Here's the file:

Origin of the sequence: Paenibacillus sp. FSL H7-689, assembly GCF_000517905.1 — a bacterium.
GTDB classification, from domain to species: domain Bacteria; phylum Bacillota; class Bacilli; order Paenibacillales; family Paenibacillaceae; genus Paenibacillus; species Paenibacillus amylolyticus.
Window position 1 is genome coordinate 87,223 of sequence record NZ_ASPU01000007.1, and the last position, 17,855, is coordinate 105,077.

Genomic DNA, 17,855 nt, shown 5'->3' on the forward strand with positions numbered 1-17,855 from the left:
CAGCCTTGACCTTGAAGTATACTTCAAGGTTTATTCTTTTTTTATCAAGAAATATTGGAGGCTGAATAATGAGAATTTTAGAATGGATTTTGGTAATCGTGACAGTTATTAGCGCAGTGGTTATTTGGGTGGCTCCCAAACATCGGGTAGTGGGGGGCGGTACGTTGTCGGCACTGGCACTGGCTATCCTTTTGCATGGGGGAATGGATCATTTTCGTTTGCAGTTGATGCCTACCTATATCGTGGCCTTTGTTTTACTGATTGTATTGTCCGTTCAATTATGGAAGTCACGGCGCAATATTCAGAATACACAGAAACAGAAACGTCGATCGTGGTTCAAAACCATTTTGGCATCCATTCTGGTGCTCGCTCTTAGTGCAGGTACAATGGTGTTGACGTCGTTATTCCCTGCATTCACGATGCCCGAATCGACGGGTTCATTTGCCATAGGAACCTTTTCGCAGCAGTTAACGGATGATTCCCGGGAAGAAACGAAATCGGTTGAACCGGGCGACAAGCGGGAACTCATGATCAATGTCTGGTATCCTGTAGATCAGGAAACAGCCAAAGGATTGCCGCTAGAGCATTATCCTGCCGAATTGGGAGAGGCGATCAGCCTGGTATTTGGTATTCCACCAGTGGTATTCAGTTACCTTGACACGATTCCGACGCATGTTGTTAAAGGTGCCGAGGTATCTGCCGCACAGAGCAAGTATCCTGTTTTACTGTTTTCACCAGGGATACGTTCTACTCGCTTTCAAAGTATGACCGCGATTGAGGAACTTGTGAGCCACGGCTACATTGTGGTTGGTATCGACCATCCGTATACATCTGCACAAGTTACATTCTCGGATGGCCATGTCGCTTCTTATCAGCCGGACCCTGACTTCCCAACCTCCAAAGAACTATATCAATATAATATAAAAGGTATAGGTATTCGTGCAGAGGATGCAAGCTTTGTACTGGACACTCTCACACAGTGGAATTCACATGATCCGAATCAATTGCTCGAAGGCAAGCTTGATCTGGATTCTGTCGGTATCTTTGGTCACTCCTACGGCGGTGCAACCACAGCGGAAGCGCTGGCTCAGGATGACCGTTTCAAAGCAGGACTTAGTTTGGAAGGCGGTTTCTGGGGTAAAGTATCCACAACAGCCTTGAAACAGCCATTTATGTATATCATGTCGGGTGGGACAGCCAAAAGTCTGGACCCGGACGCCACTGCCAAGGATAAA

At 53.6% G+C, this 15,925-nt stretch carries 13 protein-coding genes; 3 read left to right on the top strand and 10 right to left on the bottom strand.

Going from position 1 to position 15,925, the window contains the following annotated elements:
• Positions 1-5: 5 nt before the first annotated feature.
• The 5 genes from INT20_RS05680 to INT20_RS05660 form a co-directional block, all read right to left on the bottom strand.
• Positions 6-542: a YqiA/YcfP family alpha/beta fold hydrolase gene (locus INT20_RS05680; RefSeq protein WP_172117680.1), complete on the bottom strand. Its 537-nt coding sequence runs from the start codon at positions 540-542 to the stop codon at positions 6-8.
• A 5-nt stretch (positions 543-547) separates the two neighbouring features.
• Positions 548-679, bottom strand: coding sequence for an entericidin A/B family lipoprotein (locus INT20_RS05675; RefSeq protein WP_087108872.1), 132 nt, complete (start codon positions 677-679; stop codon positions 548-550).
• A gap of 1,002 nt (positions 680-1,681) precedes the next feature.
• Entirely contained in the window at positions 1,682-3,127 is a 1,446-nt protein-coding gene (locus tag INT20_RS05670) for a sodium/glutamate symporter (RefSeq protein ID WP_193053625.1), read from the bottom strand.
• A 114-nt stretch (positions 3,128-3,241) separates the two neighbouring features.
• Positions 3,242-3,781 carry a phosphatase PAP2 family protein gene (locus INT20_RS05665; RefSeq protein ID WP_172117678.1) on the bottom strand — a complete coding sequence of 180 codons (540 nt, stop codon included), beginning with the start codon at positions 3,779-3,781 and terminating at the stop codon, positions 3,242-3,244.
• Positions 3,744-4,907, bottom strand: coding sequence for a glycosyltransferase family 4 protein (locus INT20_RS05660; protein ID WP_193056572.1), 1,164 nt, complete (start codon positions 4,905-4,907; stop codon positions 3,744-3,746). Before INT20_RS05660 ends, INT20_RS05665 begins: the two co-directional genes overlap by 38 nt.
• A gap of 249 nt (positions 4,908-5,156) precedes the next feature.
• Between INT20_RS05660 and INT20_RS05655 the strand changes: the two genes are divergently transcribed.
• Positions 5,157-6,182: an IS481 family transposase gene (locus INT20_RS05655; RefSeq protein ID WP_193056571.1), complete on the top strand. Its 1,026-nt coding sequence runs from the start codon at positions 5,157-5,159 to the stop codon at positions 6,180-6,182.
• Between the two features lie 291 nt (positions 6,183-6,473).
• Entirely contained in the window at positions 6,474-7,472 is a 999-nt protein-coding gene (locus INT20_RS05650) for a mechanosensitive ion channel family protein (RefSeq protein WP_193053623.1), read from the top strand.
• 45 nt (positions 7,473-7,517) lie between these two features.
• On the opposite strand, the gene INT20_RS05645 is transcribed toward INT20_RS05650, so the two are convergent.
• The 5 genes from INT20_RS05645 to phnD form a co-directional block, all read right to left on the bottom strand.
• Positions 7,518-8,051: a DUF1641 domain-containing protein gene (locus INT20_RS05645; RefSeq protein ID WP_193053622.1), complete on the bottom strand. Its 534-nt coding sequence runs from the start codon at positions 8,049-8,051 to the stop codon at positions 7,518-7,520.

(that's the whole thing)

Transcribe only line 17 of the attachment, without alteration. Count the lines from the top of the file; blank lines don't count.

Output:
• Positions 3,744-4,907, bottom strand: coding sequence for a glycosyltransferase family 4 protein (locus INT20_RS05660; protein ID WP_193056572.1), 1,164 nt, complete (start codon positions 4,905-4,907; stop codon positions 3,744-3,746). Before INT20_RS05660 ends, INT20_RS05665 begins: the two co-directional genes overlap by 38 nt.